AT&T's iPhone 3G subsidy will cost 'em

AT&T and Apple renegotiate their iPhone deal, allowing AT&T to subsidize the new handset. But the subsidy comes at a price for the mobile carrier.

A newly negotiated deal with Apple could hurt exclusive U.S. iPhonecarrier AT&T in the short term, but the cell phone carrier sees a big upside for the future.

Following the much-anticipated launch of the iPhone 3G at an Apple event in San Francisco on Monday, AT&T announced that it had struck a new deal with Apple. The new arrangement between AT&T and Apple is similar to other contracts AT&T has negotiated with other smartphone manufacturers such as Research In Motion and Samsung.

Apple

Since the first iPhone was launched last summer, AT&T and Apple have shared ongoing revenue from iPhone users. But now AT&T will pay the upfront cost for the iPhone 3G and subsidize the total cost of the phone by making customers agree to a two-year service contract.

The arrangement will benefit consumers by allowing the new iPhone to be sold at a much lower price point. The 8GB version will cost only $199 and the 16GB version will sell for $299 with AT&T's subsidy. This puts the iPhone on par with other smartphones such as RIM's BlackBerry and Samsung's BlackJack.

But the new deal comes at a price. AT&T executives said on a conference call with analysts and investors on Monday that the arrangement will put pressure on the company's profit margins and dilute earnings for the next year and a half. That said, the company believes that the new price point and improved Web surfing experience of the iPhone on AT&T's 3G wireless network will drive sales of the iPhone and get more customers using its data services.

"Less than 20 percent of our customers have integrated devices," Ralph de la Vega, the head of AT&T's mobile business, said during the conference call. "And at the $199 price point we could have mass adoption and put the iPhone in the hands of people who have never surfed the Web on a phone."

What's more, AT&T sees iPhone users as highly valuable customers. Executives said that they are willing to make upfront sacrifices to get these customers on their network.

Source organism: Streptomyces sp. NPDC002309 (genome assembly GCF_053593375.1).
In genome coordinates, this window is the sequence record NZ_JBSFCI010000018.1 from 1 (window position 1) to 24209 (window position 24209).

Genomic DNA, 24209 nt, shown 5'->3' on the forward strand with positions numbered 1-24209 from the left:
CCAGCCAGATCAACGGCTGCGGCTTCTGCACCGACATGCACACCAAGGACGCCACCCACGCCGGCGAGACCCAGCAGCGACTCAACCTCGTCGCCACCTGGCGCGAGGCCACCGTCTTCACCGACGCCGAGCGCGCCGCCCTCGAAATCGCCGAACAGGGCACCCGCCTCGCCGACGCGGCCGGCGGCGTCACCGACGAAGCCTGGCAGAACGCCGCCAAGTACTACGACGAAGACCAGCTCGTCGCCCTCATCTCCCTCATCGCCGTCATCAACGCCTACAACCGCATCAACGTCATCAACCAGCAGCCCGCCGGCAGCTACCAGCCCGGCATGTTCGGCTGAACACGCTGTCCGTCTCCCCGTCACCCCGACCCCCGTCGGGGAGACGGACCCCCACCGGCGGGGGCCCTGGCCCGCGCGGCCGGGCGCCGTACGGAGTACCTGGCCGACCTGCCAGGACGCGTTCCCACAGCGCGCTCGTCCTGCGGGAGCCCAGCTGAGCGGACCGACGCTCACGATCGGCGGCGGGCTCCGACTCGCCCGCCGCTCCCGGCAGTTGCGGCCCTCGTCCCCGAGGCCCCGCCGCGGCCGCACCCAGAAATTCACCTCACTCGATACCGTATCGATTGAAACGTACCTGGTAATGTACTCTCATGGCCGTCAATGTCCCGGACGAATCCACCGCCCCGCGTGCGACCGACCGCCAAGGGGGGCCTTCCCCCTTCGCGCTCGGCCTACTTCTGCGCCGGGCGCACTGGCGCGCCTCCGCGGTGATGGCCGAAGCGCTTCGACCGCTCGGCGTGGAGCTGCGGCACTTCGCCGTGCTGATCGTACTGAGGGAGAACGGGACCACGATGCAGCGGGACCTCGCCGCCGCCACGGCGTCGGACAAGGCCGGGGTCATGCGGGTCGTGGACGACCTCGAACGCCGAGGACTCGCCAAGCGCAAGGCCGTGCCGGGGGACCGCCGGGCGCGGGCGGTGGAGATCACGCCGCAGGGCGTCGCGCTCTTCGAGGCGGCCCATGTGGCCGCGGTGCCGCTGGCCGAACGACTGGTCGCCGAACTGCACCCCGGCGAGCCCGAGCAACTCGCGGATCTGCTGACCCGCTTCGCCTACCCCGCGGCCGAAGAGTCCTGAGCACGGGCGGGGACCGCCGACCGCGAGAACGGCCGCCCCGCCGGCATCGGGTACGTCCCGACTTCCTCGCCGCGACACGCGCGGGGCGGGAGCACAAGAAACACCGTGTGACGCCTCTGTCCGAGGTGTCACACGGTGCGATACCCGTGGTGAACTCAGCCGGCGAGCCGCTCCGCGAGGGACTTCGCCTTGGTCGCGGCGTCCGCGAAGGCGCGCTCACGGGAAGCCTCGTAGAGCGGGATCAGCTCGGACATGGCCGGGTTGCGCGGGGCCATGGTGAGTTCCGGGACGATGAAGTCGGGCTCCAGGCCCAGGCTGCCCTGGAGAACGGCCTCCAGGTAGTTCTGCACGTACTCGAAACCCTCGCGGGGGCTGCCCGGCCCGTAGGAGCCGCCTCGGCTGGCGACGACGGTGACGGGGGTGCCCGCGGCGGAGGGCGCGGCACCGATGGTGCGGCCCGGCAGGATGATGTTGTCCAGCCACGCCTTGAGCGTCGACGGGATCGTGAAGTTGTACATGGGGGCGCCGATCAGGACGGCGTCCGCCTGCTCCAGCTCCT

Specifically, iPhone users typically generate more revenue than basic AT&T cellular customers because they use more data services, de la Vega said. And with the new 3G capability and more applications coming to the phone, executives expect that to increase. iPhone users are also more willing to recommend the device to friends and family. And the churn or rate at which they drop the iPhone and the AT&T service is very low compared with customers using other devices.

"The 2G iPhone experience helped us understand what the customer characteristics are likely to be," Rick Lindner, CFO of AT&T, said during the conference call. "These are high value customers."

As a result of the new arrangement, iPhone users will subscribe to the same kind of voice data plans already offered to other AT&T smartphone customers. This means that as part of the two-year contract commitment, customers will be required to have at least a $39.99 voice plan. And they will choose from one of two data packages. Consumers will get the full smartphone data package for an additional $30 extra a month. Business users who want corporate e-mail can select a data plan for an additional $45 a month.

Update 3:59 p.m. PDT: The new AT&T iPhone 3G data pricing means that consumers will now pay $10 more a month for data service. The original iPhone data plan, launched a year ago, costs $20 a month. An iPhone 3G must be activated in either an AT&T or Apple store, and customers must agree to the two-year service contract with AT&T, de la Vega said.

 

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